Robert, please tell us about yourself and your writing.
I am very old, yet not as old as a lot of other people, but not as young as those school pictures of me I have posted all over my laptop desktop. I sometimes wonder if I am an old man dreaming of being the boy in those photos, or if I am the boy peering into his own dreams, longing to be as old as the old guy looking back at him, though considering the possibility that both the boy and the old guy are nothing more than avatars in some video game being manipulated by some methhead living in Wisconsin. I write short stories.
What does your writing space look like?
My lap is my writing space, parked on my overstuffed recliner with DVD episodes of “Lost in Space” playing on my big screen TV. That June Lockhart was a real hotty.
How long have you been writing?
I started writing in my mother’s womb to pass the time. Life was pretty boring in there.
Do you have a process for coming up with character names and book titles?
I am both editor and short story contributor for the Circle 8 Writers Group Anthologies: a group of fiction and poetry writers from all over the United States. We collaborate on titles. As far as the characters in my stories, I usually give them the first names of famous sitcom characters and last names that don’t rhyme with yogart.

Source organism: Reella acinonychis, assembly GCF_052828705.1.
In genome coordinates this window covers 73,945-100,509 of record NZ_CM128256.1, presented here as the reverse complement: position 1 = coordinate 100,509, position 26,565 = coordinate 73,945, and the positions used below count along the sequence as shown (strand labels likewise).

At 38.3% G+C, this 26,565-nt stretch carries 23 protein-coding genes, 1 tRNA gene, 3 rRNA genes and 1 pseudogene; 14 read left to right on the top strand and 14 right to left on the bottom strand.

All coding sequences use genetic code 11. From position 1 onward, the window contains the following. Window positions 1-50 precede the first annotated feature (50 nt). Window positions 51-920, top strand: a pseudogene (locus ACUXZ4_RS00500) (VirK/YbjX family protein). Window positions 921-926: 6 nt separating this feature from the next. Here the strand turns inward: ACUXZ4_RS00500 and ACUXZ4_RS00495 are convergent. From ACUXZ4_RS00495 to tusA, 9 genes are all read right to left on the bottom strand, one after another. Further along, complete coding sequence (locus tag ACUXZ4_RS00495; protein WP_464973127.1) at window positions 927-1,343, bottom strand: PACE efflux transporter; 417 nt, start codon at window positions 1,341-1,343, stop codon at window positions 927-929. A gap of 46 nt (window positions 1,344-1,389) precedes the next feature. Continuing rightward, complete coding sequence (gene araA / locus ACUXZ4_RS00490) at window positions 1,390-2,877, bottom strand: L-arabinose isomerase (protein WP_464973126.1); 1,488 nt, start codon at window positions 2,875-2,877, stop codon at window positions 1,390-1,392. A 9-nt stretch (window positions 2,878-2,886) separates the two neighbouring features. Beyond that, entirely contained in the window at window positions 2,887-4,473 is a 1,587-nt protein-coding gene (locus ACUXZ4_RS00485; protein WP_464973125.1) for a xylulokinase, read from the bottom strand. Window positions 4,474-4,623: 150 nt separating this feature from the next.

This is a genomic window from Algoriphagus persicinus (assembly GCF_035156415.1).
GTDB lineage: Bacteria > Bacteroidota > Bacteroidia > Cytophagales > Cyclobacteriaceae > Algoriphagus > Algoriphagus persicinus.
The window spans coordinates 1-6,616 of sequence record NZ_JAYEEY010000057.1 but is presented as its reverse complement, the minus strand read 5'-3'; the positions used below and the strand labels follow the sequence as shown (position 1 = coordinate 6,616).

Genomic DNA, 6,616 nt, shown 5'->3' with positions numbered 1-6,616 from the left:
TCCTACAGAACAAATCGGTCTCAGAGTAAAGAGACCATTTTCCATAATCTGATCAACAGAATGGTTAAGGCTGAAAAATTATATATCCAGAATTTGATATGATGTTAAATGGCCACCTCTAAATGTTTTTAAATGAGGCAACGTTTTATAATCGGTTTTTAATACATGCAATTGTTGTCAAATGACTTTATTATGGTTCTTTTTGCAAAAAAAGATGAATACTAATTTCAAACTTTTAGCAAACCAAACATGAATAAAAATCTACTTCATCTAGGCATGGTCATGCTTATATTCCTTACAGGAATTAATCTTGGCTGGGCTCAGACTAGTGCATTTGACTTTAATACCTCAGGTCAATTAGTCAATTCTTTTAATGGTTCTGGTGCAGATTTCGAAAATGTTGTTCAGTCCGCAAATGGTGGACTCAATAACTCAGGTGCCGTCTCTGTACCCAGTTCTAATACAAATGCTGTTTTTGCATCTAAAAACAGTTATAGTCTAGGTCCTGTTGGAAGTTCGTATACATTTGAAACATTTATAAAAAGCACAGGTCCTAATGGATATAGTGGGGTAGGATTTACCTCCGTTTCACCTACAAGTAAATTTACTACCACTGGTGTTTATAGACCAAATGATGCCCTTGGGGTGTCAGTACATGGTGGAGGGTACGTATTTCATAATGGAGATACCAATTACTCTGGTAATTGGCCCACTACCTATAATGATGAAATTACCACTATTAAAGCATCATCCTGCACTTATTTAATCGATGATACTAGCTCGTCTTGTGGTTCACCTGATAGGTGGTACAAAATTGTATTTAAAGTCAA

What inspired your current book? How do you come up with your book titles? How do you name your characters?
Hunger. Needing to pay the cable bill. Having to choose whether to continue buying my cat, Merlin, expensive cans of food or push him outside to fend for himself. The problem is that myself and most of my fellow writers at Circle 8 have individual short stories for sale on Amazon, Smashwords and Internet hell that do not sell enough unless they are free. I suppose 99 cents for a short story (No matter how pretty the book-like covers) is a bit steep for 15 pages or less. So, we are presently at work combining a lot of those single stories, others previously published in the C8 anthologies, and new stories into what we presently refer to as “The Big Monster Anthology”, figuring our readers will appreciate the value of thick. I am too old to write a novel with odds of dying before chapter 12.